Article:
The International Marine Contractors Association’s (IMCA) ‘Guidance for Diving Supervisors’ (IMCA D 022 Rev 1), (formerly ‘The Diving Supervisor’s Manual’) has been updated to reflect the latest diving industry good practice for diving supervisors all over the world, and is now available online and in printed format.
“Some of the most noteworthy changes to the document include new or revised guidance on eight key topics,” explains IMCA’s Technical Director, Jane Bugler.”These are, the safe movement of moored vessels acting as dive platforms; the safe conduct of dynamically positioned (DP) diving (example vessel hazard drawings have been added); secure isolation of hazardous machinery, valves or other equipment that could affect diver safety; wet-bell diving; minimum chamber sizes; planning for hyperbaric evacuation and the operation of hyperbaric evacuation systems; the safe use of lifting bags; and bell diver recovery drills.
“Like all IMCA guidance, ensuring increased levels of safety lay at its core, as we strive for the industry ‘holy grail’ – zero incidents.”
The revised version of D 022 has sections devoted to Diving Physics; Diving Medicine and First Aid; Environmental Conditions; Communications; Documentation; Management and Planning; Support Locations; Gas Handling; General Diving Procedures; Surface Supplied Air Diving; Surface Supplied Mixed Gas Diving; Closed Bell Diving; Chambers; General Safety Requirements; as well as an introduction covering the IMCA International Code of Practice for Offshore Diving; IMCA Certification Schemes; Qualification of Divers; and the IMCA Competence Assurance and Assessment Guidelines.
Four appendices encompass IMCA Certification Schemes; Maximum Bottom Time Limitation; Weather Terminology and Classifications; and Vessel Hazard Drawings.
IMCA D 022 Rev 1 is available for free downloading for members and non-members alike via the IMCA website at www.imca-int.com, with additional printed copies available to members at £25.00, or £40.00 for non-members, (plus 20% for delivery outside Europe).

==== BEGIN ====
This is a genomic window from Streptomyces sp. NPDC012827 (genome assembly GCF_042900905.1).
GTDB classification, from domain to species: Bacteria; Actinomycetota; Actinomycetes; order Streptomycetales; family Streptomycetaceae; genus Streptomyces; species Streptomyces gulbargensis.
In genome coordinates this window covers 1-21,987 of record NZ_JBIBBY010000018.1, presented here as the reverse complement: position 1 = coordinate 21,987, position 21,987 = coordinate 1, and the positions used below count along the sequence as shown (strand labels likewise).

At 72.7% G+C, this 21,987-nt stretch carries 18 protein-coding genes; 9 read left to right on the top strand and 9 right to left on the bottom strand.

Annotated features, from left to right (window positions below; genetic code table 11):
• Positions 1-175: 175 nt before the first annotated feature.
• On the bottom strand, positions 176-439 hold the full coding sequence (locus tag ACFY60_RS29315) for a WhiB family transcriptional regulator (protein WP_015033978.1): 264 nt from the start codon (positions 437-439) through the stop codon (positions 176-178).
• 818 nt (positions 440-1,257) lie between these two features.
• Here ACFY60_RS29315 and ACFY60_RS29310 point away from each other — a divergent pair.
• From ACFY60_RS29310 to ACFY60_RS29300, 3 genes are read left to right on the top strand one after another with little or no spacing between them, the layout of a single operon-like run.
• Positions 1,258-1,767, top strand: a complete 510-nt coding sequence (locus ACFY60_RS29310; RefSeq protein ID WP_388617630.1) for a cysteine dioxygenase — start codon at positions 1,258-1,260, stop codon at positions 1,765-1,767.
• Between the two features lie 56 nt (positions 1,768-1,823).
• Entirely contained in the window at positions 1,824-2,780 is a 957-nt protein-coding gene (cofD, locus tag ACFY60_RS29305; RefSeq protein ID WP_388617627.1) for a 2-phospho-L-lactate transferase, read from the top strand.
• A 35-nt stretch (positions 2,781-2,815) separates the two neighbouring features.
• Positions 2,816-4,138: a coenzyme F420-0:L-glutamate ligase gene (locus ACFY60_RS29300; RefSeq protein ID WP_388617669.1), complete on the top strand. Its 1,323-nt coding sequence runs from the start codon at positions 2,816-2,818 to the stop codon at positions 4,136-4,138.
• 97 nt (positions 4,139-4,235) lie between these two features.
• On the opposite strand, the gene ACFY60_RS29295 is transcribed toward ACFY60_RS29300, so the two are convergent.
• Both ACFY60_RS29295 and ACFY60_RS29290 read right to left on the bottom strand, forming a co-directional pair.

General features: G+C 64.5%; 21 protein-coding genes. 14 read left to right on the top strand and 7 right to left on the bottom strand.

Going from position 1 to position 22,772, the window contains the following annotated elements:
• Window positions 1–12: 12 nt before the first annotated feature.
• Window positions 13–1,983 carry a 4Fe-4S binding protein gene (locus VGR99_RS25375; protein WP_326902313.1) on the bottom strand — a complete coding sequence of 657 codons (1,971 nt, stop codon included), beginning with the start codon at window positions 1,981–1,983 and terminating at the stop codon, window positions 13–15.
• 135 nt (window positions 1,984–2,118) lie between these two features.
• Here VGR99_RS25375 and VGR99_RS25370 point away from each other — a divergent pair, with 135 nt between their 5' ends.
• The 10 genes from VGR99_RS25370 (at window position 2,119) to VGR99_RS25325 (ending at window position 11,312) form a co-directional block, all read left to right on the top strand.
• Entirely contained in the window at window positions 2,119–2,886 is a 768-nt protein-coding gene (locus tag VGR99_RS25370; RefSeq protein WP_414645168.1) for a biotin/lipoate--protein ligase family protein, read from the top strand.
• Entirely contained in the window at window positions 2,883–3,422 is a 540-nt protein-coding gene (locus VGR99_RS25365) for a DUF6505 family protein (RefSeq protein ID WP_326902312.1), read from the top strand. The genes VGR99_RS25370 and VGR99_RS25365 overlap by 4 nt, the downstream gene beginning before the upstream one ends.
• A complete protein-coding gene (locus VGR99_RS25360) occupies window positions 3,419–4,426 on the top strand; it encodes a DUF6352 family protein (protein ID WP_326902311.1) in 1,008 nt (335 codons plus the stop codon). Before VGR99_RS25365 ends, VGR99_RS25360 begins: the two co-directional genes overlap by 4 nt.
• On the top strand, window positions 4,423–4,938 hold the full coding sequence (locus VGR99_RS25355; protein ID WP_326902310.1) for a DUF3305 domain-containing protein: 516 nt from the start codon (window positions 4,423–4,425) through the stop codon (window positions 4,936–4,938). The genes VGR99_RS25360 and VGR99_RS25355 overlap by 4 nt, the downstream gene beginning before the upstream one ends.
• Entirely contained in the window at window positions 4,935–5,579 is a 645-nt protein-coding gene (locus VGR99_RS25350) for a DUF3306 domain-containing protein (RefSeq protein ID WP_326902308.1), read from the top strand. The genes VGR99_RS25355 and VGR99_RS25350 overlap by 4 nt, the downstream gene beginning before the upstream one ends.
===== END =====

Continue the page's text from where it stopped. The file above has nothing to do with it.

Further information on IMCA and its work on behalf of its 970+ member companies in over 60 countries is available from www.imca-int.com and firstname.lastname@example.org. The association has LinkedIn and Facebook groups and its Twitter handle is @IMCAint
- IMCA is an international association with some 970 members in over 60 countries representing offshore, marine and underwater engineering companies. IMCA has four technical divisions, covering marine/specialist vessel operations, offshore diving, hydrographic survey and remote systems and ROVs, plus geographic sections for the Asia-Pacific, Central & North America, Europe & Africa, Middle East & India and South America regions. As well as a core focus on safety, the environment, competence and training, IMCA seeks to promote its members’ common interests, to resolve industry-wide issues and to provide an authoritative voice for its members.
- IMCA Vision & Strategy. As a result of work and collective input in 2013, IMCA has redefined its stated core purpose to be”Improving performance in the marine contracting industry”. To achieve this goal, IMCA’s Vision & Strategy has been devised with two elements in mind: Core activities and ways of working. Targets and objectivesagainst which the association will measure progress in 2014 have been established. Note to Editors: We are more than happy to expand on this in tailor-made articles – just put us to the test, email email@example.com or phone her on +44(0)20 8241 1912 to explain what you would like covered, length, and deadline.
- IMCA publishes some 200 guidance notes and technical reports – many are available for free downloading by members and non-members alike. These have been developed over the years and are extensively distributed. They are a definition of what IMCA stands for, including widely recognised diving and ROV codes of practice, DP documentation, marine good practice guidance, the Common Marine Inspection Document (CMID) – now available electronically as eCMID, safety recommendations, outline training syllabi and the IMCA competence scheme guidance. In addition to the range of printed guidance documents, IMCA also produces safety promotional materials, circulates information notes and distributes safety flashes.